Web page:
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The Great Migration



The freedom, opportunity, and land of the North American colonies beckoned. There, Scots found a place where they were generally free from persecution and where they could go on to become important players in the birth of new nations. Some fought in the American War of Independence, while others went north to Canada as United Empire Loyalists. The ancestors of all of these Scottish settlers have been able to recover their lost national heritage in the last century through highland games and Clan societies in North Ameri ca. Among them: Hugues Cochran, who settled in Quebec in 1685; Richard Cochrane, who came to Antigua in 1709; Agnes Cochran, who settled in Charles Town, SC in 1772; Ann Cochran, a Scotch-Irish settler, who came to New Hampshire in 1722.

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Motto


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Motto



The motto was originally a war cry or slogan. Mottoes first began to be shown with arms in the 14th and 15th centuries, but were not in general use until the 17th century. Thus the oldest coats of arms generally do not include a motto. Mottoes seldom form part of the grant of arms: Under most heraldic authorities, a motto is an optional component of the coat of arms, and can be added to or changed at will; many families have chosen not to display a motto.

Motto: Virtute et labore
Motto Translation: By valour and exertion.


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MacEckearn Family Crest Products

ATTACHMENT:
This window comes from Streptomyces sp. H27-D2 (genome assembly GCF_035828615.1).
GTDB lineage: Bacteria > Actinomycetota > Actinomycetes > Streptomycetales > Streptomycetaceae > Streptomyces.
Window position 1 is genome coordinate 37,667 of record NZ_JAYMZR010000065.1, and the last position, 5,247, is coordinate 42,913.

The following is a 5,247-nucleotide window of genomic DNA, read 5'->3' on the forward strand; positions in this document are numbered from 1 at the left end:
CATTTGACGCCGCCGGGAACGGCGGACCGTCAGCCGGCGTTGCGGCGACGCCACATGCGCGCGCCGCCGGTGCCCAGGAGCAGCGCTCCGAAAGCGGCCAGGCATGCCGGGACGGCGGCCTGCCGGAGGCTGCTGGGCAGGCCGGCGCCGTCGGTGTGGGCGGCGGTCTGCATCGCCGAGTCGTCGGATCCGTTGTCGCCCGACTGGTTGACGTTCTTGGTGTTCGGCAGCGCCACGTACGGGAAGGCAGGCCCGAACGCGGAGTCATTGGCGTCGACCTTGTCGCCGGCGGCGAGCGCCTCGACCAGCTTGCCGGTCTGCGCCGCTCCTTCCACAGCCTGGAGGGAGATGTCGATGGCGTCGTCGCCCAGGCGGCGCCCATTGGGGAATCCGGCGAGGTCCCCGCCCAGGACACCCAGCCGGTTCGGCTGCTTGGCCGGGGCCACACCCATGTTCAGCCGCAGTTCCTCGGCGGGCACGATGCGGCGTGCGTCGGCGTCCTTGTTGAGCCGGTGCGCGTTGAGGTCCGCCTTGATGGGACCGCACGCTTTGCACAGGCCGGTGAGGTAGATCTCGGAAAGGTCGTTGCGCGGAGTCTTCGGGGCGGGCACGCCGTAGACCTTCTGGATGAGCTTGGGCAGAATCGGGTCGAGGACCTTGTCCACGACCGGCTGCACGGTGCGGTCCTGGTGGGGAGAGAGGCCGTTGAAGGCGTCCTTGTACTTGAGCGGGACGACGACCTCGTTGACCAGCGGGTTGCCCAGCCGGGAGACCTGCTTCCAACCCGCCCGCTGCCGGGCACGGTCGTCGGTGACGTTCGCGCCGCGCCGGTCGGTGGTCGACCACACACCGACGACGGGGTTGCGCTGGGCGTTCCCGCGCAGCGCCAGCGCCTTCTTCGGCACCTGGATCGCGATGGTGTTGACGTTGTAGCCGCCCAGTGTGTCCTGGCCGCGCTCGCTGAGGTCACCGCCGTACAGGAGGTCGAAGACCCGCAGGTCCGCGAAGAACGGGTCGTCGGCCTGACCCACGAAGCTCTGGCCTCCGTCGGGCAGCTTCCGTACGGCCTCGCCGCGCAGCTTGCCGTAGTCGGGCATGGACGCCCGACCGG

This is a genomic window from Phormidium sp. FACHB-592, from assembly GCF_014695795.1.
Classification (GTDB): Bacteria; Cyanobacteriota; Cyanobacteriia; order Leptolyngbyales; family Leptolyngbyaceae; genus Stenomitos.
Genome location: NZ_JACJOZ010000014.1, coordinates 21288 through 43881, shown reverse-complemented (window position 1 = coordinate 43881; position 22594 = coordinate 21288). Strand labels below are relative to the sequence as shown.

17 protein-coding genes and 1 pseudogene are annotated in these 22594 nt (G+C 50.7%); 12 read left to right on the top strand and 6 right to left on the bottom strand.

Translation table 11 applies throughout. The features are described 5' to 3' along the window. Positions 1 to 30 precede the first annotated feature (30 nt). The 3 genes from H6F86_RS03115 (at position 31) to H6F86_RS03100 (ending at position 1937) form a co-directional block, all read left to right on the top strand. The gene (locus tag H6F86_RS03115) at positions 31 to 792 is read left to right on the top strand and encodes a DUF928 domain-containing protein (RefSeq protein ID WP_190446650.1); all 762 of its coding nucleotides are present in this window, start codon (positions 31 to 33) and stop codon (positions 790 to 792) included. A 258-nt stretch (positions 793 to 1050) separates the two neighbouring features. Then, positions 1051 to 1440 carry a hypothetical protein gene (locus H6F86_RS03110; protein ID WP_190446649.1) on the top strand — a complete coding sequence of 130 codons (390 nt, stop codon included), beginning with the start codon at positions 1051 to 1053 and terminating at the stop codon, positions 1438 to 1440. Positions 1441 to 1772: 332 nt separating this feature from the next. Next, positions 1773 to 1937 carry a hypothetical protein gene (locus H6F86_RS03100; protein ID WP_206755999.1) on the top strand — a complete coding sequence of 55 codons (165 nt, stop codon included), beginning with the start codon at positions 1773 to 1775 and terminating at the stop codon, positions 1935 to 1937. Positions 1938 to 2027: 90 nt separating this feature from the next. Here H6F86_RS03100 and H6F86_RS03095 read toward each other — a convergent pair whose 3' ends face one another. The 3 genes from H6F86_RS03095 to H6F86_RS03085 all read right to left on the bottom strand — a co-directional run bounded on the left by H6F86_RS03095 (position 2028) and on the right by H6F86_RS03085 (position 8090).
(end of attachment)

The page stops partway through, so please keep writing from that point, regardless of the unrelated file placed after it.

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MacEckearn Family Crest Products




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See Also


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See Also




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Citations


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Citations



    Other References

    1. Prebble, John. The Highland Clearances. London: Secker & Warburg, 1963. Print.
    2. Matthews, John. Matthews' American Armoury and Blue Book. London: John Matthews, 1911. Print.
    3. Browning, Charles H. Americans of Royal Descent. Baltimore: Genealogical Publishing. Print.
    4. Dorward, David. Scottish Surnames. Glasgow: Harper Collins, 1995. Print.
    5. Burke, John Bernard Ed. The Roll of Battle Abbey. Baltimore: Genealogical Publishing. Print.
    6. Bolton, Charles Knowles. Bolton's American Armory. Baltimore: Heraldic Book Company, 1964. Print.
    7. Bell, Robert. The Book of Ulster Surnames. Belfast: Blackstaff, 1988. Print. (ISBN 10-0856404160).
    8. Fairbairn,. Fairbain's book of Crests of the Families of Great Britain and Ireland, 4th Edition 2 volumes in one. Baltimore: Heraldic Book Company, 1968. Print.
    9. Warner, Philip Warner. Famous Scottish Battles. New York: Barnes and Noble, 1996. Print. (ISBN 0-76070-004-4).
    10. Filby, P. William and Mary K Meyer. Passenger and Immigration Lists Index in Four Volumes. Detroit: Gale Research, 1985. Print. (ISBN 0-8103-1795-8).
    11. ...

    The MacEckearn Family Crest was acquired from the Houseofnames.com archives. The MacEckearn Family Crest was drawn according to heraldic standards based on published blazons. We generally include the oldest published family crest once associated with each surname.

    This page was last modified on 22 October 2013 at 13:54.